If you bring an Australian or American Shepherd home, you may have to make them understand that humans are not livestock. However, every dog is different, and not all Australian and American Shepherds exhibit this herding instinct at home. That is because both breeds are being predominantly bred for pets today, as the traditional livestock industry dwindles.

Both Australian and American Shepherds are active and athletic dogs that enjoy engaging in activities that will occupy both their minds and body. Aussies are more energetic and require a great deal of exercise on a daily basis. The breed is known to become easily bored and destructive if it does not receive enough exercise or attention. The AKC recommends a large, fenced-in yard for Australian Shepherds to run around in for at least an hour or two daily. Aussies love accompanying their owners on long walks, or better yet, hikes.

On the other hand, American Shepherds are equally active but need a moderate amount of exercise due to their size. What's more, they are also very adaptable to their family's lifestyle. Unlike Aussies, American Shepherds are suitable for apartment living as long as they receive sufficient exercise. 

Both breeds enjoy and excel in many canine events, including dog agility, dock diving, obedience, tracking, and flyball.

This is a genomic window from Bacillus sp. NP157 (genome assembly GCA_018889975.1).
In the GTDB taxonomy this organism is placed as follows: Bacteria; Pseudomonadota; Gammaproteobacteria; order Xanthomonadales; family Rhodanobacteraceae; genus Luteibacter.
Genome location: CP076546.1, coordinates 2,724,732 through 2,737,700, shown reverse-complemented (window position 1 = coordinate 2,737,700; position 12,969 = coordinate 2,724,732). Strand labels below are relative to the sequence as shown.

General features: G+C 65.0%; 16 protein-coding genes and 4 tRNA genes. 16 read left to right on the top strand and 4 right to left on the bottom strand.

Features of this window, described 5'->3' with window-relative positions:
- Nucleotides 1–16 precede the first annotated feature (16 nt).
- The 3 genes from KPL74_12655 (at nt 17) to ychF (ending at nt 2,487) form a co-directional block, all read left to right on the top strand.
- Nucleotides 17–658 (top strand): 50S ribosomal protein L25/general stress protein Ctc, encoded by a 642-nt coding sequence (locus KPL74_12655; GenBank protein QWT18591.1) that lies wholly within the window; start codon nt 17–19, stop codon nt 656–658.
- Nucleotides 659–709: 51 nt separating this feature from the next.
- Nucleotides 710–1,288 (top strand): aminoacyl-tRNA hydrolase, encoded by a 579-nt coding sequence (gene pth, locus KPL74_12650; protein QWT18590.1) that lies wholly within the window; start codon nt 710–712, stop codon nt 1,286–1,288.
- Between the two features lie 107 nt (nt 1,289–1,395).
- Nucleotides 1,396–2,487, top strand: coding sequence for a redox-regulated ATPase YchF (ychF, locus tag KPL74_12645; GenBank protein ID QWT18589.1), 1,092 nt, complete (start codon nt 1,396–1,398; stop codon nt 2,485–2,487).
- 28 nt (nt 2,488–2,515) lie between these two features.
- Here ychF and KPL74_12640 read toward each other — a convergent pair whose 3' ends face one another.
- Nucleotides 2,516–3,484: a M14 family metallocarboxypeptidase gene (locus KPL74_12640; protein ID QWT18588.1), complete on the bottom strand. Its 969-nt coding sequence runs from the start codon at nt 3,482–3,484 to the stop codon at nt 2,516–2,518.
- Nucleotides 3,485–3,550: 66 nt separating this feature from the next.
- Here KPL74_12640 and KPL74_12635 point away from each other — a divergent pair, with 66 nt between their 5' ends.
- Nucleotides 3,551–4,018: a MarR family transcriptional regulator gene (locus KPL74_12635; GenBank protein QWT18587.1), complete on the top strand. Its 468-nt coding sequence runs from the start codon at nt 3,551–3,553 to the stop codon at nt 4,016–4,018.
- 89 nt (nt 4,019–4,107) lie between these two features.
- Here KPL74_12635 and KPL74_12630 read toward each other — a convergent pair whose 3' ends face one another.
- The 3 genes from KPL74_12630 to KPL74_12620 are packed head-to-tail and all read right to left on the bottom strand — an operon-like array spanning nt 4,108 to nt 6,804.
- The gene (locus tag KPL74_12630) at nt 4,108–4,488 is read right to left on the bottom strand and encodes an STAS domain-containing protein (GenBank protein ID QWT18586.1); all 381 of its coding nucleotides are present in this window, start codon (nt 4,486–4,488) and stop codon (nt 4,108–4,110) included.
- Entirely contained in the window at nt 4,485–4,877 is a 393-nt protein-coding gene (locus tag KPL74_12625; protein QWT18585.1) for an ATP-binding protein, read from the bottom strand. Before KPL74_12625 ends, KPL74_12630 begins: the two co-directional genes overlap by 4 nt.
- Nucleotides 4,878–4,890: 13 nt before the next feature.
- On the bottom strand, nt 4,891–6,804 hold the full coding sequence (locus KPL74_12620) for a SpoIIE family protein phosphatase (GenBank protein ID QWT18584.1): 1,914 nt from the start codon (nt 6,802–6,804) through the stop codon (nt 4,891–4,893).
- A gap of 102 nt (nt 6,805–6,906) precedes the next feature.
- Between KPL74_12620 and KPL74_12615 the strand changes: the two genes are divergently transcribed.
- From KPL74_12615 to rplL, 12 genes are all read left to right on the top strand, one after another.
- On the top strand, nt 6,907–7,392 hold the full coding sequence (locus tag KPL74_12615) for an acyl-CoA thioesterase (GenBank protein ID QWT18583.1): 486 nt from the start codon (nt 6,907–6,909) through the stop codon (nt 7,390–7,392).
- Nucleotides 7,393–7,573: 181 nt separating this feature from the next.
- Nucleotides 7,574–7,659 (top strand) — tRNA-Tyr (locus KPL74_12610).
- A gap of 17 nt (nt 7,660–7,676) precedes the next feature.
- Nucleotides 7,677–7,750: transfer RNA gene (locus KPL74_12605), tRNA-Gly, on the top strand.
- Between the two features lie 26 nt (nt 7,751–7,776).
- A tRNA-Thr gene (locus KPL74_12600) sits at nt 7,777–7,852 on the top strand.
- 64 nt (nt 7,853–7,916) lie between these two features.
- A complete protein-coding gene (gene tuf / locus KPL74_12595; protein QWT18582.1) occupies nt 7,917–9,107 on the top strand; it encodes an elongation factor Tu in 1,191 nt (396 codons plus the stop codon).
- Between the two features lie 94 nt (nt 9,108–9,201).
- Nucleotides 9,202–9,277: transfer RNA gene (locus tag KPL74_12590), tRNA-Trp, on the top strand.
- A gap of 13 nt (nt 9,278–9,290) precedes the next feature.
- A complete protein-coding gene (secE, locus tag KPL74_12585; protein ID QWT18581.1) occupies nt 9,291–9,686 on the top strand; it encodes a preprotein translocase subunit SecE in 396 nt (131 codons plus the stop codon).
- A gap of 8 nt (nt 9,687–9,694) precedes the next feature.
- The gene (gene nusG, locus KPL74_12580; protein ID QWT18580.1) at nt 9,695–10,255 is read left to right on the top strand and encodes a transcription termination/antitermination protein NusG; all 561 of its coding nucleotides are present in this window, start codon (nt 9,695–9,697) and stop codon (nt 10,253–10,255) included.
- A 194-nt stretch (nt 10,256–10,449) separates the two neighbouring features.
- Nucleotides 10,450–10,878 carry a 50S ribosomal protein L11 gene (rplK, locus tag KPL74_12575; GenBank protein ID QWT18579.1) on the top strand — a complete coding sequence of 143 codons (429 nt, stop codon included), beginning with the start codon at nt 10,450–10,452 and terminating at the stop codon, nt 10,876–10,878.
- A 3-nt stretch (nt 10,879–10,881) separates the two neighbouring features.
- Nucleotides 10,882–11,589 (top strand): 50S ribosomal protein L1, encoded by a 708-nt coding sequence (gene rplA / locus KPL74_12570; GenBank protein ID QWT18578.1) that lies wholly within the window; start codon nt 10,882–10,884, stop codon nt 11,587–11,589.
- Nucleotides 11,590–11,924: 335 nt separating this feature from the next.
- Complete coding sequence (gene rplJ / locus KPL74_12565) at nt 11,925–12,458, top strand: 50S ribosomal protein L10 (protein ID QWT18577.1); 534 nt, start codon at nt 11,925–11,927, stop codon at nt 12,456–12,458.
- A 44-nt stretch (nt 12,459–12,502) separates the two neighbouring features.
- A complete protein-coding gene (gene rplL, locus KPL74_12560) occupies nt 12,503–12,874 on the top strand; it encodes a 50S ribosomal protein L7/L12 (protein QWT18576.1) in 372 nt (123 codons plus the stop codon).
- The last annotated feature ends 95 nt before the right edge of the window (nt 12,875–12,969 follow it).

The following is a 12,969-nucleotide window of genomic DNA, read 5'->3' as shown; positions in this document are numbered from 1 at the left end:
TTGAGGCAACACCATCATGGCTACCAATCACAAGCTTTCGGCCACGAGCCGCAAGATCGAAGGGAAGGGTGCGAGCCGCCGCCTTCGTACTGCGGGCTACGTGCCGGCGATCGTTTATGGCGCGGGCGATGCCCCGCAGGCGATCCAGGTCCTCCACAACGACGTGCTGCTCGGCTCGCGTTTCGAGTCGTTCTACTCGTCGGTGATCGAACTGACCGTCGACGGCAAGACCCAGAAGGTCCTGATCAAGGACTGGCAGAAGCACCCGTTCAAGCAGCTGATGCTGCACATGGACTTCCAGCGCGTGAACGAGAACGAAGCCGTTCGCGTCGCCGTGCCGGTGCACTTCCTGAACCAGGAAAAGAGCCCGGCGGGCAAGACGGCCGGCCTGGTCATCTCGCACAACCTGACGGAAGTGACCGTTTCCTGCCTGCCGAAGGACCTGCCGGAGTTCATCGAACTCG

Australian and American Shepherds are both good with children. While Aussies tend to be defensive over territory, American Shepherds get along extremely well with other dogs. Furthermore, Miniature American Shepherds tend to be "Velcro dogs," with some owners saying they are more affectionate than Aussies. As such, they can develop separation anxiety.

Lastly, the Australian and American Shepherds are both considered moderate barkers, though they can become very vocal when not given enough attention.

Health and Lifespan

The Australian and American Shepherds are both deemed to be generally healthy dogs. Regardless, the AKC recommends regular vet visits for checkups to ensure the dog has a long, healthy life. Recommended health tests for Miniature American Shepherd include:
  • Hip Evaluation
  • Progressive Retinal Atrophy
  • Multidrug Sensitivity
  • Ophthalmologist Evaluation
Recommended health tests for Australian Shepherds include:
  • Elbow Evaluation
  • Hip Evaluation
  • Ophthalmologist Evaluation
Both Australian Shepherds and Miniature American Shepherds have an average lifespan of 13 to 15 years.


Australian Shepherd vs. Miniature American Shepherd: Conclusion

The American Shepherd is a miniature version of the Australian Shepherd. Both breeds are equally intelligent, loyal, and affectionate. The above comment about the American Shepherd being more affectionate than the Aussie doesn't seem to be true most of the time. They both form strong attachments to their owners and always want to be with them. When it comes to choosing between the Aussie and the American Shepherd, the only considerable factor is size. Your choice should be based on whether you want a small dog or a medium-sized dog.